The alert reader will recall that explicit expressions [4] for J, J, J were given in (eq. 25) as functions only of the Eulerian angles and partial derivatives with respect to these angles, and that transformations of the Eulerian angles have already been specified. A somewhat involved mathematical argument shows that indeed J, J, J as defined in (eq. 25) are all invariant with respect to the Eulerian angle transformations of the full Td point group. The demonstration for operations in the D2d subgroup of Table 5, of course, is quite simple.

Arguments using the analog of (eq. 35) indicate that the molecule-fixed components J, J, J of the total angular momentum operator transform according to (eq. 5), i.e., they belong to the symmetry species F1, F1, F1, respectively.

10.4 The proton spin operators

By arguments similar to those above, the laboratory-fixed components I, I, I of the total proton spin operator belong to the species A1, and the molecule-fixed components I, I, I belong to the species F1x , F1y , F1z.

In fact, however, there are twelve proton spin operators, one three-component vector for each of the four protons. The species of twelve linearly independent combinations of both laboratory-fixed [17] and molecule-fixed components of these operators are given in Table 18 and Table 19.


Table 18. Species of linear combinations of the laboratory-fixed components of the individual proton spin operators

Coefficients in the linear combinations are +1, −1, or 0, as indicated in the body of the table by +, −, or blank, respectively.
Species   I1X     I2X     I3X     I4X     I1Y     I2Y     I3Y     I4Y     I1Z     I2Z     I3Z     I4Z  
A1 + + + +    
A1   + + + +  
A1     + + + +
F2x + +    
F2y + +
F2z + +
F2x   + +  
F2y + +
F2z + +
F2x     + +
F2y + +
F2z + +

Table 19.   Species of linear combinations of the molecule-fixed components of the individual proton spin operators

Non-zero coefficients in the linear combinations are given in the body of the table, except for the row pertaining to Ea. These entries must be multiplied by square root of 3.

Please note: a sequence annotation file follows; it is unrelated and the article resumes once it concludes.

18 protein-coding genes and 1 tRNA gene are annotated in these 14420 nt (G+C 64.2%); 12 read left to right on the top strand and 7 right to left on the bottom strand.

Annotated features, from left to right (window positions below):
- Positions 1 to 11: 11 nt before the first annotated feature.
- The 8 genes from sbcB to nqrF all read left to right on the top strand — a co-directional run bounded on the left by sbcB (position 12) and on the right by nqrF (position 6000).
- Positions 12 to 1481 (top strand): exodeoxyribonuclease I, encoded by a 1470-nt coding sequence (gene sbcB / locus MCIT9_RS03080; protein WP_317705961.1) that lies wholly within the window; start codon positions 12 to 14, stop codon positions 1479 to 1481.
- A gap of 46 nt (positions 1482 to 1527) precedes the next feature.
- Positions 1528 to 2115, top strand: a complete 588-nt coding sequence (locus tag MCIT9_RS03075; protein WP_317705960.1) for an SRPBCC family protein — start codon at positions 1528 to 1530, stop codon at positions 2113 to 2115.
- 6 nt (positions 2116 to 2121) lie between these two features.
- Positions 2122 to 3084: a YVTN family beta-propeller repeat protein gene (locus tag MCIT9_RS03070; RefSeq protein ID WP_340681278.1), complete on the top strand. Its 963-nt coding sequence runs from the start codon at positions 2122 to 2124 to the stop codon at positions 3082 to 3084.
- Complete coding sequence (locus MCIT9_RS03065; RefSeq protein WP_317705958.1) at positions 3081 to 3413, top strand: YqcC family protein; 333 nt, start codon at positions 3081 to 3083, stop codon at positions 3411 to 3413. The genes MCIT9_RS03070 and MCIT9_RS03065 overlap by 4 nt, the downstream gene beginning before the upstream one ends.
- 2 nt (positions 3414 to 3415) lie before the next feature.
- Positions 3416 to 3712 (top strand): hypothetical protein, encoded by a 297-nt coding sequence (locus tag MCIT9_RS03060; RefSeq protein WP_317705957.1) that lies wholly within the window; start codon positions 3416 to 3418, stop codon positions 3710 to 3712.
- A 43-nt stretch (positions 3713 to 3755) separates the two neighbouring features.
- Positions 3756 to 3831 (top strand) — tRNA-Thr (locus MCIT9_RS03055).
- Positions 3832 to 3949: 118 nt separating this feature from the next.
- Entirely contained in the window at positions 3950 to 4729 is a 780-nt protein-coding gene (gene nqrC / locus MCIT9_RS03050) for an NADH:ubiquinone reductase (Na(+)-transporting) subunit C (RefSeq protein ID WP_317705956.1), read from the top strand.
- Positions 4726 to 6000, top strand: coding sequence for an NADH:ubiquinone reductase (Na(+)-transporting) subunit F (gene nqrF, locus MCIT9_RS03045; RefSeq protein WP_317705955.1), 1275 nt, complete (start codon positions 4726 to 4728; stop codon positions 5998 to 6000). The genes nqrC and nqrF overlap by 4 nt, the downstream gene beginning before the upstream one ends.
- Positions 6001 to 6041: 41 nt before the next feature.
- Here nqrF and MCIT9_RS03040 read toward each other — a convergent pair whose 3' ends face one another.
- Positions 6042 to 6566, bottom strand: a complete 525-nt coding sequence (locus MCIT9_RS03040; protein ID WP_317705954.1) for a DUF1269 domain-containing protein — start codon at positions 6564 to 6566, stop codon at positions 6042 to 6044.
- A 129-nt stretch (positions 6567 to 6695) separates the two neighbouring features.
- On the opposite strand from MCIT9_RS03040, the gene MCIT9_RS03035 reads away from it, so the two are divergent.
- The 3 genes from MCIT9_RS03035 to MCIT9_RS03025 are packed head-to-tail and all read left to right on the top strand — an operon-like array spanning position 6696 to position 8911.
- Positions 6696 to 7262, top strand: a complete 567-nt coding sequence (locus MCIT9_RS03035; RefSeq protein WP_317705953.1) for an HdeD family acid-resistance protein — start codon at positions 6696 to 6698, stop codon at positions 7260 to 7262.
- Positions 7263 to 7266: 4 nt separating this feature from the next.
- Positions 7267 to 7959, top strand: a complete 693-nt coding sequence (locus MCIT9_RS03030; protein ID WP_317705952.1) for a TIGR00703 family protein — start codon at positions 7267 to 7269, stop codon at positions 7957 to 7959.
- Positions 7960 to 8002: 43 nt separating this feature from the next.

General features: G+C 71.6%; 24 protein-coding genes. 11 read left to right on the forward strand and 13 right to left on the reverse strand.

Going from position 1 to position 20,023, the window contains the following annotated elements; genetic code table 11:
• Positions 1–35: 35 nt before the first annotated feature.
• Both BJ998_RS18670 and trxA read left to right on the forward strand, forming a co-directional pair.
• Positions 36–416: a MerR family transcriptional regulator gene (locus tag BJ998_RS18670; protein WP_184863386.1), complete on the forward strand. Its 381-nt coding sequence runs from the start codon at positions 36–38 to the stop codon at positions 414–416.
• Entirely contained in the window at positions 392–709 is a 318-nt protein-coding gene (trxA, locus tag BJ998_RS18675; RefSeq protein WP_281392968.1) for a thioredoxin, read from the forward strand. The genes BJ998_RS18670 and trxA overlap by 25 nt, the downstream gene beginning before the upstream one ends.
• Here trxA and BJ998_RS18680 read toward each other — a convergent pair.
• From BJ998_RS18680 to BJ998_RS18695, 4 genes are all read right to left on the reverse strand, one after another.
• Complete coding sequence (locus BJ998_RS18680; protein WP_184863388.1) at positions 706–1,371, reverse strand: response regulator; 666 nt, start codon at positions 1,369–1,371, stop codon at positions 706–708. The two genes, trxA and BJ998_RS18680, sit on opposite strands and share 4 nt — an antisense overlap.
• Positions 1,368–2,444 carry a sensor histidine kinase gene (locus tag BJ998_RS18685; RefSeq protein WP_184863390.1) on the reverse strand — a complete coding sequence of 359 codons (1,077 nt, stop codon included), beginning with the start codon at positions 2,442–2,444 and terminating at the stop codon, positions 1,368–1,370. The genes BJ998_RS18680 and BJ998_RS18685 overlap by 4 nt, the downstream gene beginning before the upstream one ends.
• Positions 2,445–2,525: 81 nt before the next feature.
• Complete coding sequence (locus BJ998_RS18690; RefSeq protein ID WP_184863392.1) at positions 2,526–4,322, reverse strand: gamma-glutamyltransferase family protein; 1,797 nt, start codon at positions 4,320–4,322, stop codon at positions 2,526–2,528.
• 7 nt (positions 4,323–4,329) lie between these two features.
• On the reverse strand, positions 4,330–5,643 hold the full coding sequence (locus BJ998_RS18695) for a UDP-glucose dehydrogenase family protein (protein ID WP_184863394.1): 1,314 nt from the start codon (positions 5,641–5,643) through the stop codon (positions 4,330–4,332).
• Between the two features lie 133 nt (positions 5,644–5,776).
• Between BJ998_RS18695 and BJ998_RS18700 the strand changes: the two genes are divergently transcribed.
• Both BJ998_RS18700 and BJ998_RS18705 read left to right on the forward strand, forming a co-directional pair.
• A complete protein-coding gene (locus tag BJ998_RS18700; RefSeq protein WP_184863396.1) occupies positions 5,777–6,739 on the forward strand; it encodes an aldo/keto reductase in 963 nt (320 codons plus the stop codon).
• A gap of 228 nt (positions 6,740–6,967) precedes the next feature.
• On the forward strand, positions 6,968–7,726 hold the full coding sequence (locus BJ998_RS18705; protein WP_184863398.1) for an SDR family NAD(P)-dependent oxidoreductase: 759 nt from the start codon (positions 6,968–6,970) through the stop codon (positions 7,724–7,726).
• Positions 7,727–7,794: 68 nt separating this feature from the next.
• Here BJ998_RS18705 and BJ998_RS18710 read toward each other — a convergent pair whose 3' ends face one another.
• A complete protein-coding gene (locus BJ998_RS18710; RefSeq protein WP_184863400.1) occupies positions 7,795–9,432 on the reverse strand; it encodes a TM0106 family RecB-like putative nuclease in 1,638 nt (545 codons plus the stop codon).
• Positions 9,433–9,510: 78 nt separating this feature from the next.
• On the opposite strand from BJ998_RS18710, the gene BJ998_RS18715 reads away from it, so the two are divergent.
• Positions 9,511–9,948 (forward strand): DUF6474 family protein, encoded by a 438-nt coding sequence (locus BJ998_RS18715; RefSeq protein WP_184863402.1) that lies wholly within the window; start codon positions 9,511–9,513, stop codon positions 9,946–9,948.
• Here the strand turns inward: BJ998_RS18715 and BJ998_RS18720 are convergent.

Species   I1x     I2x     I3x     I4x     I1y     I2y     I3y     I4y     I1z     I2z     I3z     I4z  
A2 +1 −1 +1 −1 −1 +1 +1 −1 +1 +1 −1 −1
Ea +1 −1 +1 −1 +1 −1 −1 +1  
Eb +1 −1 +1 −1 −1 +1 +1 −1 −2 -2 +2 +2
F1x +1 +1 +1 +1    
F1y   +1 +1 +1 +1  
F1z     +1 +1 +1 +1
F1x   +1 +1 −1 −1 −1 +1 +1 −1
F1y +1 +1 −1 −1   +1 −1 +1 −1
F1z −1 +1 +1 −1 +1 −1 +1 −1  
F2x   +1 +1 −1 −1 +1 −1 −1 +1
F2y −1 −1 +1 +1   +1 −1 +1 −1
F2z −1 +1 +1 −1 −1 +1 −1 +1  

10.5 The vibrational angular momentum operator

The molecule-fixed components of the vibrational angular momentum operator Ls associated with the triply-degenerate vibration vs (s = 3, 4) can be taken to be

$$ \left[ \begin{array}{c} L_{sx} \\ L_{sy} \\ L_{sz} \end{array}\right] = \left[ \begin{array}{c} Q_{sy} P_{sz} - Q_{sz} P_{sy}\\ Q_{sz} P_{sx} - Q_{sx} P_{sz}\\ Q_{sx} P_{sy} - Q_{sy} P_{sx}\end{array}\right] ~ , $$

(eq. 36)

if the proportionality constant ζs is suppressed. The quantity [2] ζs, by which (eq. 36) must be multiplied to obtain the true vibrational angular momentum operator, lies between −1 and +1. Its precise value depends on the geometry and force field of the molecule [4041]. Since the vibrational coordinates Qsx , Qsy , Qsz and conjugate linear momenta Psx , Psy , Psz for s = 3, 4 belong to the symmetry species F2, F2, F2, it can be shown fairly easily that the components Lsx , Lsy , Lsz of the vibrational angular momentum belong to the symmetry species F1, F1, F1.

Laboratory-fixed components of the vibrational angular momentum are normally not considered.


Created September 21, 2016, Updated March 1, 2023